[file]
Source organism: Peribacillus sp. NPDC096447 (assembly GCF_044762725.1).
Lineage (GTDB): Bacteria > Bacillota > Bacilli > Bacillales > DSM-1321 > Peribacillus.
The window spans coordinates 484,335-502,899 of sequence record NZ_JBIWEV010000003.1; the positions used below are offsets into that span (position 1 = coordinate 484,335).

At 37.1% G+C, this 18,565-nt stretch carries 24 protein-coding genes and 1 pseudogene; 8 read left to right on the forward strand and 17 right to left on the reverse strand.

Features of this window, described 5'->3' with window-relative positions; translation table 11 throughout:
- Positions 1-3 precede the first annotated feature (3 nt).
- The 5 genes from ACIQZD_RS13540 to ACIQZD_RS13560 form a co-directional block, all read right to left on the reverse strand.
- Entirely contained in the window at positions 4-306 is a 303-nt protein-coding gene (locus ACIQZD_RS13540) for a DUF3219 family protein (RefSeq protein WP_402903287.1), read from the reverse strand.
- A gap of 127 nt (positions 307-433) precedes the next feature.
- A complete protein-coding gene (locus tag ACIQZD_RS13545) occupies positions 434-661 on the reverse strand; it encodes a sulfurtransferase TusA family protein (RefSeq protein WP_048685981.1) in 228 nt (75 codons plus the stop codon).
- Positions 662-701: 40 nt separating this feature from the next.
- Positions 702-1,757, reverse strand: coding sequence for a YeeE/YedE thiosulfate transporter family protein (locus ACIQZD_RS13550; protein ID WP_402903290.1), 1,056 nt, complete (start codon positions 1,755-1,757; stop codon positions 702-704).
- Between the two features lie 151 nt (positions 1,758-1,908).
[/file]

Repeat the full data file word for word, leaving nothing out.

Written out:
Source organism: Peribacillus sp. NPDC096447 (assembly GCF_044762725.1).
Lineage (GTDB): Bacteria > Bacillota > Bacilli > Bacillales > DSM-1321 > Peribacillus.
The window spans coordinates 484,335-502,899 of sequence record NZ_JBIWEV010000003.1; the positions used below are offsets into that span (position 1 = coordinate 484,335).

At 37.1% G+C, this 18,565-nt stretch carries 24 protein-coding genes and 1 pseudogene; 8 read left to right on the forward strand and 17 right to left on the reverse strand.

Features of this window, described 5'->3' with window-relative positions; translation table 11 throughout:
- Positions 1-3 precede the first annotated feature (3 nt).
- The 5 genes from ACIQZD_RS13540 to ACIQZD_RS13560 form a co-directional block, all read right to left on the reverse strand.
- Entirely contained in the window at positions 4-306 is a 303-nt protein-coding gene (locus ACIQZD_RS13540) for a DUF3219 family protein (RefSeq protein WP_402903287.1), read from the reverse strand.
- A gap of 127 nt (positions 307-433) precedes the next feature.
- A complete protein-coding gene (locus tag ACIQZD_RS13545) occupies positions 434-661 on the reverse strand; it encodes a sulfurtransferase TusA family protein (RefSeq protein WP_048685981.1) in 228 nt (75 codons plus the stop codon).
- Positions 662-701: 40 nt separating this feature from the next.
- Positions 702-1,757, reverse strand: coding sequence for a YeeE/YedE thiosulfate transporter family protein (locus ACIQZD_RS13550; protein ID WP_402903290.1), 1,056 nt, complete (start codon positions 1,755-1,757; stop codon positions 702-704).
- Between the two features lie 151 nt (positions 1,758-1,908).